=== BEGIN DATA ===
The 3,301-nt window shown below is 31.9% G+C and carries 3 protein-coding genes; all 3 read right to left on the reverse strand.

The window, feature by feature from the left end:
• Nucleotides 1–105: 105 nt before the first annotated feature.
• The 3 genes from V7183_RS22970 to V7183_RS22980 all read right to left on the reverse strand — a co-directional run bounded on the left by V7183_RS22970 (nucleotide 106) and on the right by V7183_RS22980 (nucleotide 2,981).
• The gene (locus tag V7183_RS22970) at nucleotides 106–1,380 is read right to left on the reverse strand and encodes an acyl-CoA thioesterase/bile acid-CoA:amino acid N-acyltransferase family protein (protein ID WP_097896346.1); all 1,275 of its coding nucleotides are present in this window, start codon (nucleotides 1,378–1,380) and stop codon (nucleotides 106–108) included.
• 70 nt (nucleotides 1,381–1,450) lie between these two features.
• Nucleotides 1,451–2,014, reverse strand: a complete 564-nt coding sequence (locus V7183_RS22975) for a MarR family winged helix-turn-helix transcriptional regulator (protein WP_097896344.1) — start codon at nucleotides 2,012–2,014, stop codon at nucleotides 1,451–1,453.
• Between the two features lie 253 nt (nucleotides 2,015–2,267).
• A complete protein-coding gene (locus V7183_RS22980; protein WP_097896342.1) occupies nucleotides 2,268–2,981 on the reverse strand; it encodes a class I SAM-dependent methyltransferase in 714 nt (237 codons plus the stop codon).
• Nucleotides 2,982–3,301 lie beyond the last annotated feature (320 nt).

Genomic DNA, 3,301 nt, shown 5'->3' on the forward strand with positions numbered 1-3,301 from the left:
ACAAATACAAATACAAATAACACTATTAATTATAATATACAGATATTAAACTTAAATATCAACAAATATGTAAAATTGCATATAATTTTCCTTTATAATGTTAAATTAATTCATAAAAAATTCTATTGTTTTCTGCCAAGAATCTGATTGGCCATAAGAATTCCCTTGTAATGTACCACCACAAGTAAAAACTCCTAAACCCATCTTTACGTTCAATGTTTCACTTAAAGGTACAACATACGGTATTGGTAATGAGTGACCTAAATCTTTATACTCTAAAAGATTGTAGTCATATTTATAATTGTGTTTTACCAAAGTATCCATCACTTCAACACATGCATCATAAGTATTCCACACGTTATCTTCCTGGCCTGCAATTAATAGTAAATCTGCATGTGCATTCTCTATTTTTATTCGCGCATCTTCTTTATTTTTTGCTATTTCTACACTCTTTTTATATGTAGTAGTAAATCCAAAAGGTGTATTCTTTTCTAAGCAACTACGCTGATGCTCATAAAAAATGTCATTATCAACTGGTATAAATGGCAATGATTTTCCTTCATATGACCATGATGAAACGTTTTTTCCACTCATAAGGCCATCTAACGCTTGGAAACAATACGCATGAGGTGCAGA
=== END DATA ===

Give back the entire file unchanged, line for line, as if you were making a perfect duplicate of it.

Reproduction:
The 3,301-nt window shown below is 31.9% G+C and carries 3 protein-coding genes; all 3 read right to left on the reverse strand.

The window, feature by feature from the left end:
• Nucleotides 1–105: 105 nt before the first annotated feature.
• The 3 genes from V7183_RS22970 to V7183_RS22980 all read right to left on the reverse strand — a co-directional run bounded on the left by V7183_RS22970 (nucleotide 106) and on the right by V7183_RS22980 (nucleotide 2,981).
• The gene (locus tag V7183_RS22970) at nucleotides 106–1,380 is read right to left on the reverse strand and encodes an acyl-CoA thioesterase/bile acid-CoA:amino acid N-acyltransferase family protein (protein ID WP_097896346.1); all 1,275 of its coding nucleotides are present in this window, start codon (nucleotides 1,378–1,380) and stop codon (nucleotides 106–108) included.
• 70 nt (nucleotides 1,381–1,450) lie between these two features.
• Nucleotides 1,451–2,014, reverse strand: a complete 564-nt coding sequence (locus V7183_RS22975) for a MarR family winged helix-turn-helix transcriptional regulator (protein WP_097896344.1) — start codon at nucleotides 2,012–2,014, stop codon at nucleotides 1,451–1,453.
• Between the two features lie 253 nt (nucleotides 2,015–2,267).
• A complete protein-coding gene (locus V7183_RS22980; protein WP_097896342.1) occupies nucleotides 2,268–2,981 on the reverse strand; it encodes a class I SAM-dependent methyltransferase in 714 nt (237 codons plus the stop codon).
• Nucleotides 2,982–3,301 lie beyond the last annotated feature (320 nt).

Genomic DNA, 3,301 nt, shown 5'->3' on the forward strand with positions numbered 1-3,301 from the left:
ACAAATACAAATACAAATAACACTATTAATTATAATATACAGATATTAAACTTAAATATCAACAAATATGTAAAATTGCATATAATTTTCCTTTATAATGTTAAATTAATTCATAAAAAATTCTATTGTTTTCTGCCAAGAATCTGATTGGCCATAAGAATTCCCTTGTAATGTACCACCACAAGTAAAAACTCCTAAACCCATCTTTACGTTCAATGTTTCACTTAAAGGTACAACATACGGTATTGGTAATGAGTGACCTAAATCTTTATACTCTAAAAGATTGTAGTCATATTTATAATTGTGTTTTACCAAAGTATCCATCACTTCAACACATGCATCATAAGTATTCCACACGTTATCTTCCTGGCCTGCAATTAATAGTAAATCTGCATGTGCATTCTCTATTTTTATTCGCGCATCTTCTTTATTTTTTGCTATTTCTACACTCTTTTTATATGTAGTAGTAAATCCAAAAGGTGTATTCTTTTCTAAGCAACTACGCTGATGCTCATAAAAAATGTCATTATCAACTGGTATAAATGGCAATGATTTTCCTTCATATGACCATGATGAAACGTTTTTTCCACTCATAAGGCCATCTAACGCTTGGAAACAATACGCATGAGGTGCAGA